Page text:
Thursday, March 27, 2008


You may have read a factoid that states, "Today more people on Earth speak English as a second language than as a first." I can't say what the source of that is, but it seems believable. Today's tutor tip comes with a tip o' the hat to Jesse Kaysen, who recommends a free resource created specifically for millions of ESL learners who use the radio. She writes,
I was looking for some current-events reporting for my session with G— tomorrow, and I recalled hearing "Special English" broadcasts from the VOA many years ago. Not surprisingly, the VOA has moved into the 21st century. Their web site has parallel audio and print resources. Here’s the address:

Most of our learners do not yet have internet access, but Jesse was able to get a timely news article with a cloze exercise made for ESL learners to increase their comprehension. The VOA's articles are mostly written at a higher reading level than the majority of Literacy Network learners. Special English, though, is made for just one purpose, namely, to be understandable to people who are learning English as a second language. It comes out of the radio or computer speakers at 2/3 normal speed. The clear diction and the vocabulary--limited to 1500 words--make it more possible for learners to follow and learn from the broadcast. Take a look for yourself. The vocabulary list on the website might be particularly helpful for tutors and learners. I used to listen occasionally to VOA in Africa and can vouch that it is excruciatingly clear, precise and moderately paced.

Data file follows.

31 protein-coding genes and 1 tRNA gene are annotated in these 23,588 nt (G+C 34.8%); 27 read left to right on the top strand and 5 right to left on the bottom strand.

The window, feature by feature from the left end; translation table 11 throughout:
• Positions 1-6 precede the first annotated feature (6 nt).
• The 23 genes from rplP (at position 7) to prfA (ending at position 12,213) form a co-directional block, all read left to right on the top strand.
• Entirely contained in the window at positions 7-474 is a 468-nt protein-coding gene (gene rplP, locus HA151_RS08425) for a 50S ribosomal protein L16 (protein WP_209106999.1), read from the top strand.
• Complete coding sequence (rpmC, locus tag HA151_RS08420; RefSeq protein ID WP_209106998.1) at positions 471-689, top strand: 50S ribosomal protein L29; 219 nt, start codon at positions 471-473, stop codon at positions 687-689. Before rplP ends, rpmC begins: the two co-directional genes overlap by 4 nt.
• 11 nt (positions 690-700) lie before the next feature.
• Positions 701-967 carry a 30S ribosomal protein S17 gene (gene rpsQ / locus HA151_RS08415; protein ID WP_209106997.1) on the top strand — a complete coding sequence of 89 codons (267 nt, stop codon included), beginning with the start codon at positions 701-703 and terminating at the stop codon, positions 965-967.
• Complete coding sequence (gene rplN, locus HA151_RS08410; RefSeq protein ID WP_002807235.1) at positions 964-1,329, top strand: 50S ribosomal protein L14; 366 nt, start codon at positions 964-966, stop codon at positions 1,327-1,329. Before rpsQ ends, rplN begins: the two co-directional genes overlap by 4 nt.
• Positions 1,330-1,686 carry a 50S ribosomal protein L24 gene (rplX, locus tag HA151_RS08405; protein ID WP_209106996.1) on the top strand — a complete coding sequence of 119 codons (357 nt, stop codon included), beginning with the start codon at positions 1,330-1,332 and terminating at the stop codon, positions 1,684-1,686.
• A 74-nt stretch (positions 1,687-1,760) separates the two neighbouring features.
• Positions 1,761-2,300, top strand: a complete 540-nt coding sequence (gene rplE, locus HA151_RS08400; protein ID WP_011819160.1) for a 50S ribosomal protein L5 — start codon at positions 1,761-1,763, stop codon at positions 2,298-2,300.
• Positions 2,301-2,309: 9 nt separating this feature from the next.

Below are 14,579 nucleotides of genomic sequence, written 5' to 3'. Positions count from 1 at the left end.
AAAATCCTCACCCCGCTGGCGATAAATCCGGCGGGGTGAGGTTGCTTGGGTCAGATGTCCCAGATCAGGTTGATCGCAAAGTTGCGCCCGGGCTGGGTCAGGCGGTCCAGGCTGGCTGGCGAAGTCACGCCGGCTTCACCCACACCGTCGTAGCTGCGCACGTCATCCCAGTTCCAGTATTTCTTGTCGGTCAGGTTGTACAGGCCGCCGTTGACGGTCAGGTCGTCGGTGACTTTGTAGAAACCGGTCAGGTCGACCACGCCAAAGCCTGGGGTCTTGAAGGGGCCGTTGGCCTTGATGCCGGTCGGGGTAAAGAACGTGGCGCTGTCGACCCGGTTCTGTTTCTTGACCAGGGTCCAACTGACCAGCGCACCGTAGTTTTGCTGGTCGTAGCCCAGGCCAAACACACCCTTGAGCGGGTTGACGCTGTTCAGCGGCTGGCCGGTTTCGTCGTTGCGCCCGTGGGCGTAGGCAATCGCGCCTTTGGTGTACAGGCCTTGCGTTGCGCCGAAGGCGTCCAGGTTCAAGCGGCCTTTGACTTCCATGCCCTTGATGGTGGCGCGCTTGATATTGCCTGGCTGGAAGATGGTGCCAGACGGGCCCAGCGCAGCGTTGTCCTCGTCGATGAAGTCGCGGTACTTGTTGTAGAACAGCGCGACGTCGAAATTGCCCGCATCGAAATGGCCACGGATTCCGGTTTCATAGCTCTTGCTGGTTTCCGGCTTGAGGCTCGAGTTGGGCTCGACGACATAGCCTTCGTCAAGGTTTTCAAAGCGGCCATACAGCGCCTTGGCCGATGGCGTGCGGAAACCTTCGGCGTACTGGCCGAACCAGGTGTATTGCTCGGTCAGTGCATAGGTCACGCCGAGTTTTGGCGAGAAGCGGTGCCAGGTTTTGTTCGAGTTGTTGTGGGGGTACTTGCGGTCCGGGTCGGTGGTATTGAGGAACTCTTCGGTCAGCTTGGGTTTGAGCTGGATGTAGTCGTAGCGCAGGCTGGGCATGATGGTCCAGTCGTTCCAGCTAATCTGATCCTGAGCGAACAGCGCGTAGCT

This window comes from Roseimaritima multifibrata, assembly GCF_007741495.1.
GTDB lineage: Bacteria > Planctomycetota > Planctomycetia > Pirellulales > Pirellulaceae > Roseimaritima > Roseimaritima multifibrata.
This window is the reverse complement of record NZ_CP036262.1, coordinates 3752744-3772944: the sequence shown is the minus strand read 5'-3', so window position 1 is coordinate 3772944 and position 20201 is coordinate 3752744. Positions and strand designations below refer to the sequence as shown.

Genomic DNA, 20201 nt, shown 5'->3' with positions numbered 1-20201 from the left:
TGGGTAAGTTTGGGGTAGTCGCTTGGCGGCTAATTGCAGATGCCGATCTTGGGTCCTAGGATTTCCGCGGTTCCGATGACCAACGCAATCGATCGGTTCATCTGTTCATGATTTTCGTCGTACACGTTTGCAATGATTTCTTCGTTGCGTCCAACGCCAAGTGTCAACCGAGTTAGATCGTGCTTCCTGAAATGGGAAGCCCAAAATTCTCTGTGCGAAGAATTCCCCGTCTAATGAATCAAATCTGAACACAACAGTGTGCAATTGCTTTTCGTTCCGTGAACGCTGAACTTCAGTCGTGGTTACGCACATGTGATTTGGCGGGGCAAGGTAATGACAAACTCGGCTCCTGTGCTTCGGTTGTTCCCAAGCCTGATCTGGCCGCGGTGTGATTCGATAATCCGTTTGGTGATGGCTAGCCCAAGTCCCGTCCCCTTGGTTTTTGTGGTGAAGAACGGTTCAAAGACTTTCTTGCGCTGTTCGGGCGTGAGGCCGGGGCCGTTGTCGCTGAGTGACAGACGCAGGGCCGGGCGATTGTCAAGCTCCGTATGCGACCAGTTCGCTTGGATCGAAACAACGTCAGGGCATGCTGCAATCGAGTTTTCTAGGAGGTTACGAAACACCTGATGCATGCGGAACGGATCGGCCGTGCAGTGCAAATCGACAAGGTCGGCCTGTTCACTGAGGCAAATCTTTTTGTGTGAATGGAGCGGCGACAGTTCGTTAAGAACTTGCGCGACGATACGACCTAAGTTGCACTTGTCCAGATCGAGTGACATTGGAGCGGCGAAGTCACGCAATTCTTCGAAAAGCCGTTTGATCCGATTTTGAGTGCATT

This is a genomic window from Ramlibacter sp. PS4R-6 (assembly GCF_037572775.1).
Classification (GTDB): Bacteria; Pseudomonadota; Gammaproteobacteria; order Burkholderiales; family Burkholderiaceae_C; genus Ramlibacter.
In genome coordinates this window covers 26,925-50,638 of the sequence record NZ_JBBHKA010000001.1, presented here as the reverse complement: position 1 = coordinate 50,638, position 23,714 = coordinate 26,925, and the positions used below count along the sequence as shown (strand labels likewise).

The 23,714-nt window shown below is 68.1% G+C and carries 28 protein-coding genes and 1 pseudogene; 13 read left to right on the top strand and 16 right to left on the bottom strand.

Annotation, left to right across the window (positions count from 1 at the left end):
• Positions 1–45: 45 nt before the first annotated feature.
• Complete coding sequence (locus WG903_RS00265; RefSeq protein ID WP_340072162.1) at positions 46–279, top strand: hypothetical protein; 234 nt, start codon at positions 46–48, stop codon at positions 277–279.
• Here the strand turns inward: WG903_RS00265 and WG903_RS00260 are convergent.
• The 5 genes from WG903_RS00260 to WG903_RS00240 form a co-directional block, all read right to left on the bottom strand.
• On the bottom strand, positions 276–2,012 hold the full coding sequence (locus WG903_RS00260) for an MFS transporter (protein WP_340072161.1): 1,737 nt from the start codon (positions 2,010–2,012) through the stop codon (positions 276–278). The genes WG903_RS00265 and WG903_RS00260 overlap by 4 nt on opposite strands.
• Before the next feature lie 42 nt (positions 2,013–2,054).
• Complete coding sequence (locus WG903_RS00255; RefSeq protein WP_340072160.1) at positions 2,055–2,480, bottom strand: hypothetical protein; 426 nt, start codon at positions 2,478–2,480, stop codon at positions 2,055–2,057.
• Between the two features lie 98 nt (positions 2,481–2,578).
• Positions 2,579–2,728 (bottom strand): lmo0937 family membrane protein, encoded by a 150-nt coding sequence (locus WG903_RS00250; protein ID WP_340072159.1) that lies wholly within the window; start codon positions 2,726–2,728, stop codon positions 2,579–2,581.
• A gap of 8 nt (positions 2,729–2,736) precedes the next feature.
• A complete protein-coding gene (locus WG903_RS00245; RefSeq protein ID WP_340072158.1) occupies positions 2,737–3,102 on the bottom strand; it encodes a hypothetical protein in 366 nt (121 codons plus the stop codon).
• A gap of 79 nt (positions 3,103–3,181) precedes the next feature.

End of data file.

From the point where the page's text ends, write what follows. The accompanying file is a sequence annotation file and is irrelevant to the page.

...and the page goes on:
Not all our learners use the internet regularly. Some do. And some have MP3 players. With a basic MP3 player, your learners can download podcasts for listening when they have time. It's one more way for learners to get more exposure to English between lessons.

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